THE DUST BOWL chronicles the worst man-made ecological disaster in American history, when a frenzied wheat boom on the southern Plains, followed by a decade-long drought during the 1930s, nearly swept away the breadbasket of the nation. Menacing black blizzards killed farmers’ crops and livestock, threatened the lives of their children, and forced thousands of desperate families to pick up and move somewhere else.
The Dust Bowl – The Great Plow Up part 1
In the early twentieth century, thousands of homesteaders and “suitcase farmers” converge on the southern Plains, where wet years, rising wheat prices and World War I produce a classic boom. Millions of acres of virgin sod are plowed up. Caroline Henderson stakes her claim in a strip of Oklahoma called No Man’s Land, and for a while prosperity seems certain for her and the families of two dozen survivors who provide eyewitness testimony. Then, in 1931, a decade-long drought begins, exacerbated by the Great Depression. Huge dust storms carry off the exposed topsoil and darken the skies at midday, killing crops and livestock. “Dust pneumonia” breaks out, threatening children’s lives. And just when it seems things could not get any worse, in 1935 the most catastrophic dust storm in history strikes on “Black Sunday.”
The Dust Bowl – Reaping the Whirlwind part 2
Following “Black Sunday,” the crucible of dust, drought and Depression only intensifies. Many people on the southern Plains, including an itinerant songwriter named Woody Guthrie, give up and join a “migration of the defeated” to California. There they are branded as “Okies” and face vicious discrimination. Meanwhile, Caroline Henderson and her neighbors struggle to hang on to their land. Franklin Roosevelt’s administration attempts to help them through New Deal programs aimed at preventing the breadbasket of America from becoming a Sahara. Survivors recount their families’ desperate times, their joy at the rains’ return, and the lessons learned–and sometimes forgotten–from the Dust Bowl.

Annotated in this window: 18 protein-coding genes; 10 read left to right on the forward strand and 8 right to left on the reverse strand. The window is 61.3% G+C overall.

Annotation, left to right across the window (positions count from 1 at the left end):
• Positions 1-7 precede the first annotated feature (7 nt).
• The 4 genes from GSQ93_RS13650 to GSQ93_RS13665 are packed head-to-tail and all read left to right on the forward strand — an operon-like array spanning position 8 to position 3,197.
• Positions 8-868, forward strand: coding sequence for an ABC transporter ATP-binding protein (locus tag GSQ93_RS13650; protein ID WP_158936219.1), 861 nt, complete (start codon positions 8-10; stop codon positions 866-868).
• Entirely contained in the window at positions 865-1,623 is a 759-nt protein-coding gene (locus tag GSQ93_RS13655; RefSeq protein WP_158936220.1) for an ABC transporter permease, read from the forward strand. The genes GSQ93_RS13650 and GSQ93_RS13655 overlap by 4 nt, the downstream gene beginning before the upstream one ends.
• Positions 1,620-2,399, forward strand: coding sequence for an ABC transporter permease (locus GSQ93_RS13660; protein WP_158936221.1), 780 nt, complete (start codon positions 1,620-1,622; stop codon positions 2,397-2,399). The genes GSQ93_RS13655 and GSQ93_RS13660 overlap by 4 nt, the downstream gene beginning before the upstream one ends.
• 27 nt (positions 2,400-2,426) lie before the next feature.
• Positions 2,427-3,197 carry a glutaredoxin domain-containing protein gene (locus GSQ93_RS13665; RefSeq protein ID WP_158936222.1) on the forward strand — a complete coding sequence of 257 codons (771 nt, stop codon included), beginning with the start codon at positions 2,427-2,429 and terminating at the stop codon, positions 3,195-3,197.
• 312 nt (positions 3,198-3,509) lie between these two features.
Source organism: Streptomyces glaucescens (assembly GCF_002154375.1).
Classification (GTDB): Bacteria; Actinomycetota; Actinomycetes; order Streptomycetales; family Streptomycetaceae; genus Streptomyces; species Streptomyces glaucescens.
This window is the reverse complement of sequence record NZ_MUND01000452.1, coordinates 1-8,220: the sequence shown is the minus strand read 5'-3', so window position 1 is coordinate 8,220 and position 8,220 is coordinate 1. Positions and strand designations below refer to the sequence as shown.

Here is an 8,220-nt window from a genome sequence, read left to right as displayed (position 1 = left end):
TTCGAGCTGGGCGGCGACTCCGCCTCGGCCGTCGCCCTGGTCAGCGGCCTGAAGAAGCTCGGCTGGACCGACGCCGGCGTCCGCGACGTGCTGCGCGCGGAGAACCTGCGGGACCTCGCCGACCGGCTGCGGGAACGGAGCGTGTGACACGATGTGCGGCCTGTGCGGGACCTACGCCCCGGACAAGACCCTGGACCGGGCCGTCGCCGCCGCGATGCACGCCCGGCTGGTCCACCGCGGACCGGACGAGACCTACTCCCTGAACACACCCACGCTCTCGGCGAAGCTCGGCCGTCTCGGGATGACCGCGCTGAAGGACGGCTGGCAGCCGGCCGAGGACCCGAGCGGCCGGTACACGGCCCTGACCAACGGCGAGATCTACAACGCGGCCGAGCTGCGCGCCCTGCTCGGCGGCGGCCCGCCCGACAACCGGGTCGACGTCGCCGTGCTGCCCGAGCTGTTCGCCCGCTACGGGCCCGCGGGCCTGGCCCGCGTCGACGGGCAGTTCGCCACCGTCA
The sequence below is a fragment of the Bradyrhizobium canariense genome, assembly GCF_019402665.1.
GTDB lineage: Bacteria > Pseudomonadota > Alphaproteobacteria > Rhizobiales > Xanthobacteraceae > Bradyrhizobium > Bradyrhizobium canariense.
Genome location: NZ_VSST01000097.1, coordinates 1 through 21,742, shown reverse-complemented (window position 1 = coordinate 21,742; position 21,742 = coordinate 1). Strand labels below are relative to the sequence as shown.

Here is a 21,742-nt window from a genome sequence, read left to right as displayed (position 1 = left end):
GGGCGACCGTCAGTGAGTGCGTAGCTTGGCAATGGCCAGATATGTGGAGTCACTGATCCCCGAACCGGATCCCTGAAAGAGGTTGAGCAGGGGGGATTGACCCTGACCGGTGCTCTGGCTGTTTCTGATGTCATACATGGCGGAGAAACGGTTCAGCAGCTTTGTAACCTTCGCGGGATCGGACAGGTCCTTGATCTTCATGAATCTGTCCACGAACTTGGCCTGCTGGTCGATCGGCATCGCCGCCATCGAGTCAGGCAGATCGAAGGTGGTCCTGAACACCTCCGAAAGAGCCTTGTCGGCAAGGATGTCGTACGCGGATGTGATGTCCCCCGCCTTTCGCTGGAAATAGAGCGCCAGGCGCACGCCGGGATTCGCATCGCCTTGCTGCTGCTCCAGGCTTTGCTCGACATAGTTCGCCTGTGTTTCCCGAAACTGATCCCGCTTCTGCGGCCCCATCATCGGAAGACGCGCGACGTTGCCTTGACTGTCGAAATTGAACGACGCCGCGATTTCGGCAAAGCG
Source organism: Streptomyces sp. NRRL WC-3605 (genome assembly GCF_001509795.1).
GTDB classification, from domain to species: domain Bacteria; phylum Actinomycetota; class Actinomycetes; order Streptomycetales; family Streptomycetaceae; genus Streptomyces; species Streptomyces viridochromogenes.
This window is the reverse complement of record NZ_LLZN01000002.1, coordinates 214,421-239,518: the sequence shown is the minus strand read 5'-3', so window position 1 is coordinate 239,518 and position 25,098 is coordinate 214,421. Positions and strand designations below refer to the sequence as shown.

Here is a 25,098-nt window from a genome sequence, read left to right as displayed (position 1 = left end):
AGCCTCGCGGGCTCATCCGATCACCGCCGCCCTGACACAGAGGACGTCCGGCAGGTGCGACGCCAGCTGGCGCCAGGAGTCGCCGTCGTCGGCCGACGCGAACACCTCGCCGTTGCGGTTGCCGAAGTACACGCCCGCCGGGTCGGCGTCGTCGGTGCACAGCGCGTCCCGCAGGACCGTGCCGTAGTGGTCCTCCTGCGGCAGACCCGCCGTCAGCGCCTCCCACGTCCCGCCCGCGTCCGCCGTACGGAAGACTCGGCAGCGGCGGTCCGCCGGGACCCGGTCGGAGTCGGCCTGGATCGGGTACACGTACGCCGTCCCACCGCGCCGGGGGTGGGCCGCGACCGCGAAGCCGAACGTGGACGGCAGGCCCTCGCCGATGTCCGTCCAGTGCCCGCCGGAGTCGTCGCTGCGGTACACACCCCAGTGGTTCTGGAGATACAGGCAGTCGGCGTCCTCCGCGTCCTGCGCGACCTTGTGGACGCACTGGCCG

Vivid interviews with more than two dozen survivors of those hard times, combined with dramatic photographs and seldom seen movie footage, bring to life stories of incredible human suffering and equally incredible human perseverance. The Dust Bowl, a four-hour, two-episode documentary from acclaimed filmmaker Ken Burns, is also a morality tale about our relationship to the land that sustains us–a lesson we ignore at our peril.